However, having said all that, I've had Mandarin speakers tell me you're more likely to find people in HK are able to speak English, but not sufficient Mandarin to actually for the language to be helpful. On top of the severe discrimination between Mainlanders and HKers, I don't really think speaking Mandarin in HK is gonna work in your favour. To survive, English and/or Mandarin in HK is certainly sufficient - but if you wanna immerse and mix with local culture, with or without the existing hostility between the Mainland and HK, learning the actual local language is of course a given that it would be more beneficial for you. Locals are often delighted (in any country) when a foreigner speaks their actual local language. HK would be no exception here. Besides, there's always the chance someone won't actually have sufficient English/Mandarin to communicate with you in HK, whereas if you knew Cantonese there, you're sorted.

 

In short, if you live in HK and plan on staying a long time, or are interested in mixing in the local culture and with its people, then learn Cantonese for sure.

If you're outside of HK, then I think it's more of a personal preference.

If you're talking practicality - eg. which language is more useful generally, then it's definitely Mandarin.

 

Cantonese, however, has a lot of charm that I don't find in Mandarin. For a start, we have such quirky little sayings! :D

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sky788

Cantonese is a popular dialect, it is not dying. But ​Chinese dialects are usually only for the native speakers or other Chinese speakers. Most non-native or non-Chinese speakers study Mandarin. Unless you particularly love the dialect, then you study it, but otherwise, people will agree that the most widely used is Mandarin. But Cantonese is also used in Guangdong, China.

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Flickserve

I don't think Cantonese is dying. But there are changes. Going to Guangzhou recently, I was told there are many non-Cantonese speakers. If, in a big group, there is only one person who can't speak Cantonese, the whole group will switch to Mandarin.

I met a few Mandarin speakers in the finance industry bewailing the fact they cannot improve their Cantonese because at work, people will use either English or Putonghua with them. So the desire to fit in is there. I did recently meet a neighbour who who spoke both Cantonese and Mandarin. She told me she went to England for Uni and work, came to HK and learnt Cantonese on top. I'd say her Cantonese accent is not bad at all.

Cantonese is fashionable amongst the young because, well, it's easier to fit in amongst the peer group. This goes for those who are children of non-cantonese speaking migrants. I think that's pretty understandable.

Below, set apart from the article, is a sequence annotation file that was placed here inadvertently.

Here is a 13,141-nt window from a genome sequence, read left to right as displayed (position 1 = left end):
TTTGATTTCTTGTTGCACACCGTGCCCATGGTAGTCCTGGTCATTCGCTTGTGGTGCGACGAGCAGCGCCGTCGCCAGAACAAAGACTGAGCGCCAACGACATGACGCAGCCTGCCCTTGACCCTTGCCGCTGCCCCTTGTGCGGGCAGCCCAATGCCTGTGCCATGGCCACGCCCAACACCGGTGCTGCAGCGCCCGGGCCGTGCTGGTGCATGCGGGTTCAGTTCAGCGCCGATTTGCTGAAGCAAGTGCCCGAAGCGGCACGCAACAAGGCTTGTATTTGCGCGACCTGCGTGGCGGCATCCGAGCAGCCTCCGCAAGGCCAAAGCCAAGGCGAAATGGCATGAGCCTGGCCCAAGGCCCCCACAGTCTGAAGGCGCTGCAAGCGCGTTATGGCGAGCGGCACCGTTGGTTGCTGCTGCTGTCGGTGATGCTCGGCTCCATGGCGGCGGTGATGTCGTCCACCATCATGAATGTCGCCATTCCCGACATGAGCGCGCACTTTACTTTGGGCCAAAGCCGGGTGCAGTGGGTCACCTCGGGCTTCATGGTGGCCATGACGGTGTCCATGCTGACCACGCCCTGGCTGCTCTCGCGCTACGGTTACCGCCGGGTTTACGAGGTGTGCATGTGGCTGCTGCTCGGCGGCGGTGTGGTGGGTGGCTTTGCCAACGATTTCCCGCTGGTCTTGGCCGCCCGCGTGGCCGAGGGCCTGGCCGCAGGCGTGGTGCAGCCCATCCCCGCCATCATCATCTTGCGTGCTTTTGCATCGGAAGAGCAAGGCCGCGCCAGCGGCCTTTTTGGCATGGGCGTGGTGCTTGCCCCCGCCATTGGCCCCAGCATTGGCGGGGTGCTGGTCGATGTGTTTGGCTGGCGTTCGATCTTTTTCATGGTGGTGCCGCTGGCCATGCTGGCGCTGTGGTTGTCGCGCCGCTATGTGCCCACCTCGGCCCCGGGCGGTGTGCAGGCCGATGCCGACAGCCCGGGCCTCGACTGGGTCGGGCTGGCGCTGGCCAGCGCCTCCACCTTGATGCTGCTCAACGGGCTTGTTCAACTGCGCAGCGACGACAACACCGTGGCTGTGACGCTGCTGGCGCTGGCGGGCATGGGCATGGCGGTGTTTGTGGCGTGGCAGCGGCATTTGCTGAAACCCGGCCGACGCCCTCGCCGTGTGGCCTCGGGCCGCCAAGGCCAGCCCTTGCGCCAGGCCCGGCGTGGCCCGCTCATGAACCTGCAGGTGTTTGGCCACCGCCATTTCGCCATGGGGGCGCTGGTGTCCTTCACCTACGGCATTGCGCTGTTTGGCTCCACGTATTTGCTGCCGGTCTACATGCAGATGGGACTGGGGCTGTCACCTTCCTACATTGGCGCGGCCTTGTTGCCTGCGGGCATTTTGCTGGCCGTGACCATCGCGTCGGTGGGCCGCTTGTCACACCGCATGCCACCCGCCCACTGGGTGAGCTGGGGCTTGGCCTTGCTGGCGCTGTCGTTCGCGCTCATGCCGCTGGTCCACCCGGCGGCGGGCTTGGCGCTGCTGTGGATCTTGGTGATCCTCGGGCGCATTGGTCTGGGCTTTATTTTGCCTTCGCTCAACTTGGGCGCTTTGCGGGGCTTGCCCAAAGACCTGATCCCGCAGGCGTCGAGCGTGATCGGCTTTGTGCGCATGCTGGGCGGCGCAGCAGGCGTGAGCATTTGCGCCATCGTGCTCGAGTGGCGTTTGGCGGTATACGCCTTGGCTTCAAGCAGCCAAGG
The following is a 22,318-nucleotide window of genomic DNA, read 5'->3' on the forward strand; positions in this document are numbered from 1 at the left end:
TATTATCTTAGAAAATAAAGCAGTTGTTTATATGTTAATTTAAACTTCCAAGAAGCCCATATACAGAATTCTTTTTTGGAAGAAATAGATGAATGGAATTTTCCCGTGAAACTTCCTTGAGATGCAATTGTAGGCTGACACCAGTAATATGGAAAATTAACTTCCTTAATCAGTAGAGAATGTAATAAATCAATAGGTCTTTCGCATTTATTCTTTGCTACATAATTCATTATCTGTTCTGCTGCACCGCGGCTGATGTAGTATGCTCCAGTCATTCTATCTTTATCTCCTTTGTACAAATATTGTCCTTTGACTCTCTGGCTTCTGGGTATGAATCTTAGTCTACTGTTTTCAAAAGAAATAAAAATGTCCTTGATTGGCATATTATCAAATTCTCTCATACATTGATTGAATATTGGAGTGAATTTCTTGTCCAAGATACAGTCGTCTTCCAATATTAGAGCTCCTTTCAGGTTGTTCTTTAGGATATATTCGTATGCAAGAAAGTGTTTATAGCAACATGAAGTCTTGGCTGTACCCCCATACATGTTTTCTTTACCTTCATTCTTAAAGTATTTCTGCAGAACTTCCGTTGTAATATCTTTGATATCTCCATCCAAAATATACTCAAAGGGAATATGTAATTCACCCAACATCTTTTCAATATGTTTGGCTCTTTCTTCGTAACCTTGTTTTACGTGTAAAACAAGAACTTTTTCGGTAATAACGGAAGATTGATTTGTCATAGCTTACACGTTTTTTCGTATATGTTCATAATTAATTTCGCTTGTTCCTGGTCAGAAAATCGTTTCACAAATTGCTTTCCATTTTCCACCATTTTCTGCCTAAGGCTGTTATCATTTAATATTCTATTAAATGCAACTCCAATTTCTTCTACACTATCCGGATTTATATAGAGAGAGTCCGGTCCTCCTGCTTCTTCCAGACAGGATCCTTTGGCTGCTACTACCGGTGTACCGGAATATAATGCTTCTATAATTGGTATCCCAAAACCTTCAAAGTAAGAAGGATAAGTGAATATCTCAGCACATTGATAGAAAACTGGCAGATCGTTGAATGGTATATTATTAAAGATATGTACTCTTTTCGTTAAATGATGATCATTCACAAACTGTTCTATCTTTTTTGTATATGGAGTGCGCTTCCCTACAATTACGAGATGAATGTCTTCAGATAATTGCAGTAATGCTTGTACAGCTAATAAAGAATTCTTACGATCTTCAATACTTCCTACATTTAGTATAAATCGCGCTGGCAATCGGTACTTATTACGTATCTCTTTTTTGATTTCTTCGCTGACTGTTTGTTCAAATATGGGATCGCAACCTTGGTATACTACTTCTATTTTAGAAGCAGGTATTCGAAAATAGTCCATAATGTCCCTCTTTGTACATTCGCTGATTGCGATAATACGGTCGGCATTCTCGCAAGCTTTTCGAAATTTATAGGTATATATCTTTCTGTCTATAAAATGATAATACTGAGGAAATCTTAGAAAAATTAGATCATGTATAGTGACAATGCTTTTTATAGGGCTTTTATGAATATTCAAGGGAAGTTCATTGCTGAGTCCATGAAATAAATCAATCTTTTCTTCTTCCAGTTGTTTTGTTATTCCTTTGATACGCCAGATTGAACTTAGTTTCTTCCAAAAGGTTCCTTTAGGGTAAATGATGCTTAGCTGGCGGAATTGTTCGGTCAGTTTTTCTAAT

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LantauLarry

Just my 兩毫子 (you can tell I live in Hong Kong): As a passable Cantonese speaker and mediocre-but-eager Mandarin learner, I find Cantonese to be the more useful of the two when eating in Chinese restaurants outside of Asia. Pull out a few Cantonese words, and often the server's eyes pop out, and get food cooked the real Chinese way, and even get my favorite dishes that aren't on the menu. I've found this to be true in as far flung locations as London, Wiesbaden, and rural Virginia.

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GongdongBostonian

Cantonese is a really rich language, and not likely to "die off". I agree with the comment above where someone said it depends on whom you want to talk with. I don't live in China, but where I am in the U.S. it's the Chinatown language. Everyone behind the counter speaks it for the most part (Boston and New York), so if you want to know what people are "really" saying, you need it. Mandarin is the official language of China so certainly useful. I will eventually learn Mandarin, because of it's use, but there's just something badass and charming to my ear in Cantonese. Plus, I'm learning from vintage books that don't use "simplified" Chinese, so all of the characters I'm learning use the same ones I see on signs in Chinatowns. As I put it, "if you're not in China and want to learn the language of the home team, people who are not moving back and don't speak Mandarin or very good English, you need Cantonese". Plus, nothing is cooler than the "secret handshake" of being able to code-switch to a language nobody thinks you can speak by looking at you. Cheers!

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Zhenxing Lu
On 10/26/2015 at 11:47 PM, Flickserve said:

Going to Guangzhou recently, I was told there are many non-Cantonese speakers. If, in a big group, there is only one person who can't speak Cantonese, the whole group will switch to Mandarin.

完全正确。